Drive Type: 2WD
Portland, Oregon, United States
We tell you about what a car is like to drive every day, remarking on throttle response, steering weight and feedback, squat, dive, brake fade and a dozen or more other factors of performance. What we can't tell you, though, is what the car does to us - how its performance impacts us, physically. That's what makes this video series from Chevrolet so darn cool.
The Bow-Tie brand rented out Spring Mountain Motorsports Ranch, got several (very) different individuals together, strapped a bunch of sensors to their bodies to record biometric data ranging from heart rate to respiration to brain activity, and then handed them keys to the new Chevrolet Corvette Stingray. The results are explained in a series of videos, devoted to each driver, showing how different people react to the Corvette's performance.
If, like your author, you're a nerd for medical science, this is going to be a fascinating set of videos. If not, it's still pretty cool to see how the body of someone with racing experience, like Gran Turismo creator Kazunori Yamauchi, reacts to tracking a car like the Corvette Stingray compared to the owner of legendary Detroit barbecue joint, Slows BBQ. Take a look below for all six videos from the series, or hop over to the Corvette Vimeo channel for the interactive experience, where you can see all the different metrics.
While this year marks 60 years of the Chevrolet Corvette, the 2013 Amelia Island Concours d'Elegance focused on one of the coupe's most sought after models, the 1963 Sting Ray. General Motors design boss Ed Welburn was on hand to show off the all-new C7 Corvette, but even the hard-edged styling of the 2014 Stingray couldn't take away from the beautiful 1963 models sitting out on the field.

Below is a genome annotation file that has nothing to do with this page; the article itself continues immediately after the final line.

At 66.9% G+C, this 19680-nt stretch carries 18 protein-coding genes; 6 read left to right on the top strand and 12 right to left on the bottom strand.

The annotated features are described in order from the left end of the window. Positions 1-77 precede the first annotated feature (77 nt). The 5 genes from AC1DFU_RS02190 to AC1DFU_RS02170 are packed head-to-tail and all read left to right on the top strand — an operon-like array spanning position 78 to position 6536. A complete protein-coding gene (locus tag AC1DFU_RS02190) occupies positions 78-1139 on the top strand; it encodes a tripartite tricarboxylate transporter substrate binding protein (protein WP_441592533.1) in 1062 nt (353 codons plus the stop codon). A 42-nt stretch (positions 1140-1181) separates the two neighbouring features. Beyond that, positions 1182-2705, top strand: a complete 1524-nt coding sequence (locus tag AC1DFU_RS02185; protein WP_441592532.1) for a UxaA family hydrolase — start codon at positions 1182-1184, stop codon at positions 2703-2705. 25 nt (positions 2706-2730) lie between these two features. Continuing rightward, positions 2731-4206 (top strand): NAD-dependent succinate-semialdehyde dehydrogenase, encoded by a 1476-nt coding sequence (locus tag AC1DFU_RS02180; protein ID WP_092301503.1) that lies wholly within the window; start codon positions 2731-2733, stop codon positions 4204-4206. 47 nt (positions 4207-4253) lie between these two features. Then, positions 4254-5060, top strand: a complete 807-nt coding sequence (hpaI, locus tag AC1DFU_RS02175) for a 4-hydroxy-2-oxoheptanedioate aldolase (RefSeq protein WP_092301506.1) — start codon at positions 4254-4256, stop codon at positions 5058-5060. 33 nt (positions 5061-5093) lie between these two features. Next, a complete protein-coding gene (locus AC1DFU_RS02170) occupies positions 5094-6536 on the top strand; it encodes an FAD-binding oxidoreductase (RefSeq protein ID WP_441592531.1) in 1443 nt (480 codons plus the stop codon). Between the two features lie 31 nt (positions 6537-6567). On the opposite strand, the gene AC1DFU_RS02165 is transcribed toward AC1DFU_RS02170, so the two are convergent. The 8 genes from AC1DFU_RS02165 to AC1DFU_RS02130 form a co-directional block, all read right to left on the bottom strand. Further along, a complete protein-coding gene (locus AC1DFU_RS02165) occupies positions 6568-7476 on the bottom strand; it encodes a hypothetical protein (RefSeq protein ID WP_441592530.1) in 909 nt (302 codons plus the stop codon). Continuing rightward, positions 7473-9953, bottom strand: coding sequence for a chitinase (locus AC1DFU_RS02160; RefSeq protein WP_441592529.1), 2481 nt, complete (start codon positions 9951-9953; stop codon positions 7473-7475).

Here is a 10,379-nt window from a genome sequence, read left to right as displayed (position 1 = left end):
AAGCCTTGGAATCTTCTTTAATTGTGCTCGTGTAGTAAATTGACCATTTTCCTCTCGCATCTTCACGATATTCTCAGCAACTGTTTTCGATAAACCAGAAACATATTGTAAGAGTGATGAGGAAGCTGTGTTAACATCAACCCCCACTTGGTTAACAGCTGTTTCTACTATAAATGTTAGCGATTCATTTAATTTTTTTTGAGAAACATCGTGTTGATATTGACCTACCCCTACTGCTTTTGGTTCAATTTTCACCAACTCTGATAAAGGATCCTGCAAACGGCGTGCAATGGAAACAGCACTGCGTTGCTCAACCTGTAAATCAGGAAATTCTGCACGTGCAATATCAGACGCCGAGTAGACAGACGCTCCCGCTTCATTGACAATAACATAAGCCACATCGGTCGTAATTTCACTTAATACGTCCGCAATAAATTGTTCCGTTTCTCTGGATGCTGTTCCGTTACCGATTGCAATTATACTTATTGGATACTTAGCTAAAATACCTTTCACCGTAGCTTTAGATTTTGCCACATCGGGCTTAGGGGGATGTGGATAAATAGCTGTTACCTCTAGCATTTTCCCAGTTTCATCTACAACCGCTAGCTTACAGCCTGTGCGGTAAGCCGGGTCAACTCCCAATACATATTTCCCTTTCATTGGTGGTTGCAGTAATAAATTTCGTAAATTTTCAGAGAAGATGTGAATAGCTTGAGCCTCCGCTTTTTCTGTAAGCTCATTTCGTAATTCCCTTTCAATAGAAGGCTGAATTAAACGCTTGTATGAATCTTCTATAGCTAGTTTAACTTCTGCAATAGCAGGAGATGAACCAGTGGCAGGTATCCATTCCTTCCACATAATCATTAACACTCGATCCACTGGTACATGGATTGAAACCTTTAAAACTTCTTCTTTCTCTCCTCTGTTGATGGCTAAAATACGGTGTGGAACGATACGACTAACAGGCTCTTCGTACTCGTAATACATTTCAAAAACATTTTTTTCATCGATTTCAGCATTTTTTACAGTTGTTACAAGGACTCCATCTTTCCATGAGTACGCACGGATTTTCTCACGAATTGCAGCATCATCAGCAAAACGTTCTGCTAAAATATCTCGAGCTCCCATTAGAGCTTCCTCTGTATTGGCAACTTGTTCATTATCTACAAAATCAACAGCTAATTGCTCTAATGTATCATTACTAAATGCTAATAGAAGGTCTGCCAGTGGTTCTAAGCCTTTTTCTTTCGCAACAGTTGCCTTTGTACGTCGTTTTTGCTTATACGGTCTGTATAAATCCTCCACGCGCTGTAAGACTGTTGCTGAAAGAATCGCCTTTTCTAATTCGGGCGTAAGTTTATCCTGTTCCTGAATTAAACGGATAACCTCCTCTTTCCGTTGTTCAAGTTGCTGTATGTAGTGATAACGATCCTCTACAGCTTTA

In addition to the original Sting Ray and the 1959 Sting Ray Concept, some of the other classic 'Vettes included "Big Tank" racecars, an interesting cutaway coupe, a right-hand-drive Z06 and the attention-grabbing 1963 Corvette Rondine by Pininfarina. Another impressive Corvette was the 1964 Corvette XP-819 rear-engine prototype. Owner Mike Yager had the car finished as a driving chassis for this year's show, but promises the car will be back to its original glory in time for next year's event.
During game five of the World Series, Chevrolet was set to do a spot of marketing for the 2014 Silverado - fans at Busch Stadium in St. Louis would hold up placards that spelled out the words "Silverado Strong," a theme that Chevy has been promoting since the Silverado's launch with the song "Strong," by Will Hoge. The St. Louis promo was ultimately called off, though, over concerns that it'd be insensitive to the visiting Boston Red Sox. (You can see the image of what the stunt would have looked like above, courtesy of one timely Reddit user.)
Now, the Busch Stadium stunt might not have been a big deal, had the St. Louis Cardinals not been playing the Boston Red Sox. Following the tragic events in Boston during the marathon back in April, the phrase "Boston Strong" gained traction among the city's citizens, especially at sporting events. So, you can imagine that Chevy's appropriation of the phrase might not sit well with some fans.
The stunt was ultimately shelved after images of the signs went viral before the game, leading to a bit of a public backlash. Chevy spokesperson Michael Albano said of the promo that it was meant to show the brand's "commitment to baseball and its fans." But after the images went viral, the company "realized there was the possibility that we may offend some of the very fans we were trying to honor," Albano told Automotive News via email.